#FreePostma: The Jets third pair just doesn’t cut it without Postma (or Pardy)

The Winnipeg Jets recently paired Jacob Trouba and Dustin Byfuglien together, despite both being right handed shots. The results have been pretty good with the two on the ice. There has been a negative byproduct though.

The Jets have been forced to place Ben Chiarot on his off-handed side with Mark Stuart. And that is a problem.

The Winnipeg Jets third pair has been struggling, a lot. For the 151 minutes the two left handed shots been placed together the Jets have allowed 42 shots directed at their own net more than their own. During these minutes the Jets have only controlled 41.7 per cent of said shots.

If shots are not you’re thing, despite being predictive of future outscoring more than past outscoring, we should note that the pair has also been outscored by a 2:1 ratio.

They have been the worst pair, by far, with percentage of all shots (goal, save, miss, block) being controlled by the Jets (also known as Corsi):


The numbers are not that surprising. We know that Jacob Trouba, Dustin Byfuglien, and Tobias Enstrom are really good. This is why everyone tends to do better with them than away. The Stuart-Chiarot pair has not performed quite as well. There’s also only so much leeway that can be given for Chiarot being on his offhanded side as well.

Of course, as all things, Corsi requires context. How bad is it that the Jets only control 41.7 per cent of shots with the pair on the ice? How bad is that for a third pair?

In 2014 I looked at one should expect with Corsi, essentially giving an idea of what is a “good” and “bad” Corsi for different positions. I placed three different thresholds above to add some context. The top 20% of first pair defenders tend to fall above the red line. The average second pair defender rests around the green line. The worst 20% of third pair and pressbox defenders fall below the purple line. The scale itself essentially covers the entire sustainable range of NHL talent.

What this means is that when the Jets roll out Stuart and Chiarot, they are getting out shot somewhere around what the worst 10% of third pair defenders. With 30 teams in the NHL, on average we expect only 2-4 regular third pairs to be performing worse.

That’s bad.

Very bad.

What’s worse is the Jets have two alternative options, who have fared quite a lot better.


It doesn’t matter if you use Corsi (all shots), Fenwick (all shots except blocked), or WOI’s scoring chances; all measures show that the Jets perform better with Paul Postma or Adam Pardy on the ice than Chiarot or Stuart.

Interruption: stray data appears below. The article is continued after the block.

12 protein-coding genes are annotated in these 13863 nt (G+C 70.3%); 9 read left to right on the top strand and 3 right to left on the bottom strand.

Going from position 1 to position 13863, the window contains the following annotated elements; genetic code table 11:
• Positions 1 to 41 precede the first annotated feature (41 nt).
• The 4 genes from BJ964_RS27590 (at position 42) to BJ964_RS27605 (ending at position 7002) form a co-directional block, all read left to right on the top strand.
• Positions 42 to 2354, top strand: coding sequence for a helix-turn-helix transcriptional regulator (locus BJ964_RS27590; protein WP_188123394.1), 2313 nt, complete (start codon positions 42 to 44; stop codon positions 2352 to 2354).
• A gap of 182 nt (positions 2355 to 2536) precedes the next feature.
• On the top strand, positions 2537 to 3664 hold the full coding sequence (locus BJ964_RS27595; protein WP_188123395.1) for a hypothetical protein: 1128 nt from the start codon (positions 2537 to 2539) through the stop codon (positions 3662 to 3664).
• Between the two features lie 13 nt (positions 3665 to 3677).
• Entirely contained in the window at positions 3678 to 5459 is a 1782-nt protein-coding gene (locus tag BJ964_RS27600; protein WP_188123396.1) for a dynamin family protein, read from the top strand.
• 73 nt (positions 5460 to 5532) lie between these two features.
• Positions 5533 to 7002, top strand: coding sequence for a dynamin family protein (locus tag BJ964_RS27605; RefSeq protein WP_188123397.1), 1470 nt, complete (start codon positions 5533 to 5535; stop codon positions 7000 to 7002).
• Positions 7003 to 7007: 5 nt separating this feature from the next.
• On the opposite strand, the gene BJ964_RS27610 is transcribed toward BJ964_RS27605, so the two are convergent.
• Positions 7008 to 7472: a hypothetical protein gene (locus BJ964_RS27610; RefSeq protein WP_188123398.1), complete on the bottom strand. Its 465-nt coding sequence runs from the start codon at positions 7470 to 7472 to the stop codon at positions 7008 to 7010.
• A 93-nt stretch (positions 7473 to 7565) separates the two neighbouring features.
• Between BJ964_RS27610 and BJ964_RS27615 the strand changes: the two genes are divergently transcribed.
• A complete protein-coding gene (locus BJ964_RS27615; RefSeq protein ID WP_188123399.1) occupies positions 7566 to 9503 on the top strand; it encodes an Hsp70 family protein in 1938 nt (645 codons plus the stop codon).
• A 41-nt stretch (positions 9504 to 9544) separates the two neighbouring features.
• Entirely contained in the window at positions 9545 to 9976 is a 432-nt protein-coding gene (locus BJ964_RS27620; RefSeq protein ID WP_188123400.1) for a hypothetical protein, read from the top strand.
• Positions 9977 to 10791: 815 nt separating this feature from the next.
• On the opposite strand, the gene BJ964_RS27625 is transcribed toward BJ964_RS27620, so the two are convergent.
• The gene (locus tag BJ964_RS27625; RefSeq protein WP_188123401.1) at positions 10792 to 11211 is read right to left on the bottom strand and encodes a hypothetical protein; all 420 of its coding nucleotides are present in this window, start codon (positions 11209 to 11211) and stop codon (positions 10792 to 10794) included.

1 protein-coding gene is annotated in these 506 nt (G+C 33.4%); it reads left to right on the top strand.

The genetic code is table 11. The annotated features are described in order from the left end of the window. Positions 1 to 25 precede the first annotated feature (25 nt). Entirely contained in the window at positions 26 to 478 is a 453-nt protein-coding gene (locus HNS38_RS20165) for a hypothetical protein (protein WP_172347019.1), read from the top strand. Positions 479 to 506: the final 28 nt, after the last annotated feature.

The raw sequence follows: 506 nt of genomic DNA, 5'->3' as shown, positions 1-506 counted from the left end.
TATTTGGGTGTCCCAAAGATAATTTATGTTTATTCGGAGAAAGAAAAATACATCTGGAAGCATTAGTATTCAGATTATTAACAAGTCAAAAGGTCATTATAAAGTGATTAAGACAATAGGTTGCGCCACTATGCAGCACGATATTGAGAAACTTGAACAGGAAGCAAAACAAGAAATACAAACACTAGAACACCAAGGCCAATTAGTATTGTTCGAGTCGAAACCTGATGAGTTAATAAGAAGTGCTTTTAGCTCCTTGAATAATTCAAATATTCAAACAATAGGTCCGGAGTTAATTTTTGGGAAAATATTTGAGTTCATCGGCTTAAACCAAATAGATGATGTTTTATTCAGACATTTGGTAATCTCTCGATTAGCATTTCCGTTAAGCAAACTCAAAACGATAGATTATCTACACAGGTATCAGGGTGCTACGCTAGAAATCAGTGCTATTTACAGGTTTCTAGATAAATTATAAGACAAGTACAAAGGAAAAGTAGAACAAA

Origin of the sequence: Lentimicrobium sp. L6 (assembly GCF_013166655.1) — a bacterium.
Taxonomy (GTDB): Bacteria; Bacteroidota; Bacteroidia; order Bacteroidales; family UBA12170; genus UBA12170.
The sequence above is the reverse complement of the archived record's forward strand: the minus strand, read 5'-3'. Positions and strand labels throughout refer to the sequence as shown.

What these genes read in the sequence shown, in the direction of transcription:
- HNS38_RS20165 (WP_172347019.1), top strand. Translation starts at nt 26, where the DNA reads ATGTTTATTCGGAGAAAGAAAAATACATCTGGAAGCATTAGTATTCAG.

What’s even more increadible is that Postma has done this playing mostly with the other three defenders (and Grant Clitsome). Over 56 per cent of Stuart’s TOI has been with Jacob Trouba. Over 56 per cent of Chiarot’s TOI has been with Dustin Byfuglien. While not over 50 per cent of his ice time, Pardy’s most common defensive partner has also been Byfuglien, with the second most common being Postma.

Postma’s main partners have been Pardy and Stuart, both playing just over 300 mins with the 26-year-old.

Yes, Postma (and Pardy) has his warts. There are times he will frustrate you, mostly in the defensive zone without the puck. But, he’s a third par defender. Players on the third pair are always imperfect, it’s why they are on the third pair and not the top pair. You will always be able to find areas of the game where one is deficient. However, the overall results have been overwhelmingly positive with him on the ice over the long run.

At 5-on-5 the Jets do better with Postma on the ice than Stuart or Chiarot, no question. There is question on special teams. With lower 5v5 icetime, special teams contributions become important for third pair defenders when ever possible. As an offensively gifted defender, Postma has been one of the best power play defenders in the AHL, and there is strong evidence that Myers should be taken off the power play. Stuart though plays on the penalty kill, but again evidence says he should be taken off as he is arguably one of the worst in the NHL. If penalty kill performance becomes a fear, there is Adam Pardy who has strong 5v5 and penalty kill numbers.

Currently Postma battles in the AHL on a conditioning stint where the defender has three points and thirteen shots on goal while playing for one of the worst AHL teams in both scoring and shot production. Hopefully this conditioning stint is to get him back into game playing shape to bring him in for the team.